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[41] When this Dinea was making her will, Oppianicus, who was her son-in-law, having taken the papers, effaced the legacies she bequeathed in it with his finger; and as he had done this in many places, after her death, being afraid of being detected by all those erasures, he had the will copied over again, and had it signed and sealed with forged seals. I pass over many things on purpose. And indeed I fear lest I may appear to have said too much as it is. But you must suppose that he has been consistent with himself in every other transaction of his life. All the senators 1 of Larinum decided that he had tampered with the public registers of the censors of that city. No one would have any account with him; no one would transact any business with him. Of all the connections and relations that he had, no one ever left him guardian to his children. No one thought him fit to call on, or to meet in the street, or to talk to, or to dine with.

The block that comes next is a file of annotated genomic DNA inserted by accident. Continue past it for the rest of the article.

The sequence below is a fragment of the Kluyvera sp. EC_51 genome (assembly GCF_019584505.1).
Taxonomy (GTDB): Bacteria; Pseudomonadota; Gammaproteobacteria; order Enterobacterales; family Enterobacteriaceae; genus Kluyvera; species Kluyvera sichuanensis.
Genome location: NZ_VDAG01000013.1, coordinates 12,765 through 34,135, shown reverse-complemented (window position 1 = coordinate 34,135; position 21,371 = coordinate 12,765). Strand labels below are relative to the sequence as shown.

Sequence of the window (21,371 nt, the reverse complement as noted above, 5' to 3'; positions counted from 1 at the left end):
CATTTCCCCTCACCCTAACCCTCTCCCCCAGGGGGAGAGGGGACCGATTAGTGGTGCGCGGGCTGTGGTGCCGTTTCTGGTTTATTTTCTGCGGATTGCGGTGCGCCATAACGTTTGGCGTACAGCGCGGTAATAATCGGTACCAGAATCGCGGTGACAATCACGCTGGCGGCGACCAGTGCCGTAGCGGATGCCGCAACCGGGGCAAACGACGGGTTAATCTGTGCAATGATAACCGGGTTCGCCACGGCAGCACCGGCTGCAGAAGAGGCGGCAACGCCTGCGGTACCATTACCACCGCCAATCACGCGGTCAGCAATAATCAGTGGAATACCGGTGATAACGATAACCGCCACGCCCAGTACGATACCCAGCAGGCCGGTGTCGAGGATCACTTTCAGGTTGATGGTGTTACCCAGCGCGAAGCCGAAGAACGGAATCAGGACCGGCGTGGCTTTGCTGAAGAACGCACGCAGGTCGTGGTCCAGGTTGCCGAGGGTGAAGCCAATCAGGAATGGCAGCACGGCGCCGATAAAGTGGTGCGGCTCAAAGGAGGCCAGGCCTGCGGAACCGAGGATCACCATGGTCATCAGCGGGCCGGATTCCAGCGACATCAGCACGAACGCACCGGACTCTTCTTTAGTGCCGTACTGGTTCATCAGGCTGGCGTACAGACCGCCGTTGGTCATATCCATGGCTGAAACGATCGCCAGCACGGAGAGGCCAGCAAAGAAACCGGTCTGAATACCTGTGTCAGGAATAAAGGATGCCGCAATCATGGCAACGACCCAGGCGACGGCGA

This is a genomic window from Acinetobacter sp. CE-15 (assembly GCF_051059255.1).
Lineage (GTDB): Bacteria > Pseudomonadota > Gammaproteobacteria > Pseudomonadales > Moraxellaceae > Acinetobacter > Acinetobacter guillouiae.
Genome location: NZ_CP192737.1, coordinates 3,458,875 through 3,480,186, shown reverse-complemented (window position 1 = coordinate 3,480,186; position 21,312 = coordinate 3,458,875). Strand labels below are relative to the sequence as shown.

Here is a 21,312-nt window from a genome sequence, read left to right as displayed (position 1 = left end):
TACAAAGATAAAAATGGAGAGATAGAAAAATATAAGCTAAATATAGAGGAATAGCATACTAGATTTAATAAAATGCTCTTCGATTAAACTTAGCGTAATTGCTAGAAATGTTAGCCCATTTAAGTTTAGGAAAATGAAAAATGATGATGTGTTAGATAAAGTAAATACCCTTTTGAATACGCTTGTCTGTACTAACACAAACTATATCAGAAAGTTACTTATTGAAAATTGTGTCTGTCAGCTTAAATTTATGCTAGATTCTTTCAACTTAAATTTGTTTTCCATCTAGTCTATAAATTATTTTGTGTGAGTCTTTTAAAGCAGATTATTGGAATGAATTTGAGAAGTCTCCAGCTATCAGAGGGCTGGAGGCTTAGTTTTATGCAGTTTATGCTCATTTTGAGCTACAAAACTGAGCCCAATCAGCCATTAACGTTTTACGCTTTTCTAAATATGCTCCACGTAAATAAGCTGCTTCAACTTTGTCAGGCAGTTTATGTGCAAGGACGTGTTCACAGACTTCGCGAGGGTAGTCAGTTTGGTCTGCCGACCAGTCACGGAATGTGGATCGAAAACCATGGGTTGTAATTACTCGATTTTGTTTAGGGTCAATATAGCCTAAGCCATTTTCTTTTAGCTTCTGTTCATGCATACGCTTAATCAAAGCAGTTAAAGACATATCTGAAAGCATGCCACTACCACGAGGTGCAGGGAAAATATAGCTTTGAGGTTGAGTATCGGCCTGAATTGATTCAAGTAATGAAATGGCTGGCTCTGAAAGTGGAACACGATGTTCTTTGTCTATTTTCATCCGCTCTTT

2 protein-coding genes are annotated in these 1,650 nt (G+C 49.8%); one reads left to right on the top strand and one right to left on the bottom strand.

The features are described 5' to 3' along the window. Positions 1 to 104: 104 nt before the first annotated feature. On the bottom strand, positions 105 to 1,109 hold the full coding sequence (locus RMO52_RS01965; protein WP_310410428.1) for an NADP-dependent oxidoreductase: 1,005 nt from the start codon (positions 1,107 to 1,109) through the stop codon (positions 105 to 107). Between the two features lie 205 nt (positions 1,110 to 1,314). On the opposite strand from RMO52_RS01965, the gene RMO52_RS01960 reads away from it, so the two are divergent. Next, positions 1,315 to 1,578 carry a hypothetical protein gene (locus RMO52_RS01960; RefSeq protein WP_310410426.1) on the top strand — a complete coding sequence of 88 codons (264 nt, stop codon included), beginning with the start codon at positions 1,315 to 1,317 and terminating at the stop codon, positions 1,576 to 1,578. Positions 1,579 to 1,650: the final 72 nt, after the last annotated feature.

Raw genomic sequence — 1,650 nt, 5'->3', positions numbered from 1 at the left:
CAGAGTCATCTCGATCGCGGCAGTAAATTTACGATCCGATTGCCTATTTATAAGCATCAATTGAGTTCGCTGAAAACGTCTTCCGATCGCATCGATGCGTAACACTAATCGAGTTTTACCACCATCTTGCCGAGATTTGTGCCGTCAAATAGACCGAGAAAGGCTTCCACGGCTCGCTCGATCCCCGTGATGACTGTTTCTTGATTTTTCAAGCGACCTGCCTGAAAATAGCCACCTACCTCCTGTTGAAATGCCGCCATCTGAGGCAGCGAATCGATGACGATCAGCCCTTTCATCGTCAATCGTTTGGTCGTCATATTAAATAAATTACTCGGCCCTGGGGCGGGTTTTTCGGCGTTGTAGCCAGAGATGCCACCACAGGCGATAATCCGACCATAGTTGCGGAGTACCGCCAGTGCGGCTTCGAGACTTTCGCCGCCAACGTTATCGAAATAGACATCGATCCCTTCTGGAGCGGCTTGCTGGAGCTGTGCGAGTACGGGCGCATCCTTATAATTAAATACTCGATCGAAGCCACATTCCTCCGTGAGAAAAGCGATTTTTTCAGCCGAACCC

1 The term in the original is decuriones. In the colonies “the name of the senate was ordo decurionum, in later times simply ordo or curia, the members of it were decuriones or curiales. Thus in the later ages, curia is opposed to senatus, the former being the senate of a colony, and the latter the senate of Rome.”—Smith, Dict. Ant. p. 259. v. Colonia.

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